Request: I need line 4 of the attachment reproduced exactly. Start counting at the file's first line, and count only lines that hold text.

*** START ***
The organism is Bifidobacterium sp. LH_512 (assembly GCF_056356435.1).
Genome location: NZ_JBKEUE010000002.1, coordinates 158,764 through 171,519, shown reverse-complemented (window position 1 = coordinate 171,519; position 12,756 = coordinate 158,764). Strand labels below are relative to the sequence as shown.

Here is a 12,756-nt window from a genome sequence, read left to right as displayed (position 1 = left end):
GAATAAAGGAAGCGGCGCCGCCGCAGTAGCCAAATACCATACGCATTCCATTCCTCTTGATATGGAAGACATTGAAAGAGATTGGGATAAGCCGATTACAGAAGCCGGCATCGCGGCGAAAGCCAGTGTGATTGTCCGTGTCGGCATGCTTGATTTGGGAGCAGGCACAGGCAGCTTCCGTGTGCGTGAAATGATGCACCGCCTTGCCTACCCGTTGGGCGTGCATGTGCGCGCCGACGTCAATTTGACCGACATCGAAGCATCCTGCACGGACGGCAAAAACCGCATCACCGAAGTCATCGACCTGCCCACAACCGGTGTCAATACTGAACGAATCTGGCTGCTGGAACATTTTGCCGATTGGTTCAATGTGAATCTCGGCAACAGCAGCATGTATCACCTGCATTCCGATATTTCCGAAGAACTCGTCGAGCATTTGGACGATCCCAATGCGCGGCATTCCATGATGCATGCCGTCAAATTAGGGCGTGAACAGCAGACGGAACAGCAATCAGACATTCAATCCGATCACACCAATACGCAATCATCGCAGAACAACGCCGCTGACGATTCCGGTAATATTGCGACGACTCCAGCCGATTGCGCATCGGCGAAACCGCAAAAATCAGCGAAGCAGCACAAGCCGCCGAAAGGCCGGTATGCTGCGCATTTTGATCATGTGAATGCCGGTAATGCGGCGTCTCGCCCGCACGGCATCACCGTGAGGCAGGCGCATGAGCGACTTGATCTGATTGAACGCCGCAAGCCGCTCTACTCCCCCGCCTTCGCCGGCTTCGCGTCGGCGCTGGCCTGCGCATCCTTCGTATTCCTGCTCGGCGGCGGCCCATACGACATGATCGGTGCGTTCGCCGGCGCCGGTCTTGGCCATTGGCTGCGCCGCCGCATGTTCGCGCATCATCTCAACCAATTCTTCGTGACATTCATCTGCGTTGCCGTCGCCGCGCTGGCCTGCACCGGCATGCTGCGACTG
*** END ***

GAATAAAGGAAGCGGCGCCGCCGCAGTAGCCAAATACCATACGCATTCCATTCCTCTTGATATGGAAGACATTGAAAGAGATTGGGATAAGCCGATTACAGAAGCCGGCATCGCGGCGAAAGCCAGTGTGATTGTCCGTGTCGGCATGCTTGATTTGGGAGCAGGCACAGGCAGCTTCCGTGTGCGTGAAATGATGCACCGCCTTGCCTACCCGTTGGGCGTGCATGTGCGCGCCGACGTCAATTTGACCGACATCGAAGCATCCTGCACGGACGGCAAAAACCGCATCACCGAAGTCATCGACCTGCCCACAACCGGTGTCAATACTGAACGAATCTGGCTGCTGGAACATTTTGCCGATTGGTTCAATGTGAATCTCGGCAACAGCAGCATGTATCACCTGCATTCCGATATTTCCGAAGAACTCGTCGAGCATTTGGACGATCCCAATGCGCGGCATTCCATGATGCATGCCGTCAAATTAGGGCGTGAACAGCAGACGGAACAGCAATCAGACATTCAATCCGATCACACCAATACGCAATCATCGCAGAACAACGCCGCTGACGATTCCGGTAATATTGCGACGACTCCAGCCGATTGCGCATCGGCGAAACCGCAAAAATCAGCGAAGCAGCACAAGCCGCCGAAAGGCCGGTATGCTGCGCATTTTGATCATGTGAATGCCGGTAATGCGGCGTCTCGCCCGCACGGCATCACCGTGAGGCAGGCGCATGAGCGACTTGATCTGATTGAACGCCGCAAGCCGCTCTACTCCCCCGCCTTCGCCGGCTTCGCGTCGGCGCTGGCCTGCGCATCCTTCGTATTCCTGCTCGGCGGCGGCCCATACGACATGATCGGTGCGTTCGCCGGCGCCGGTCTTGGCCATTGGCTGCGCCGCCGCATGTTCGCGCATCATCTCAACCAATTCTTCGTGACATTCATCTGCGTTGCCGTCGCCGCGCTGGCCTGCACCGGCATGCTGCGACTG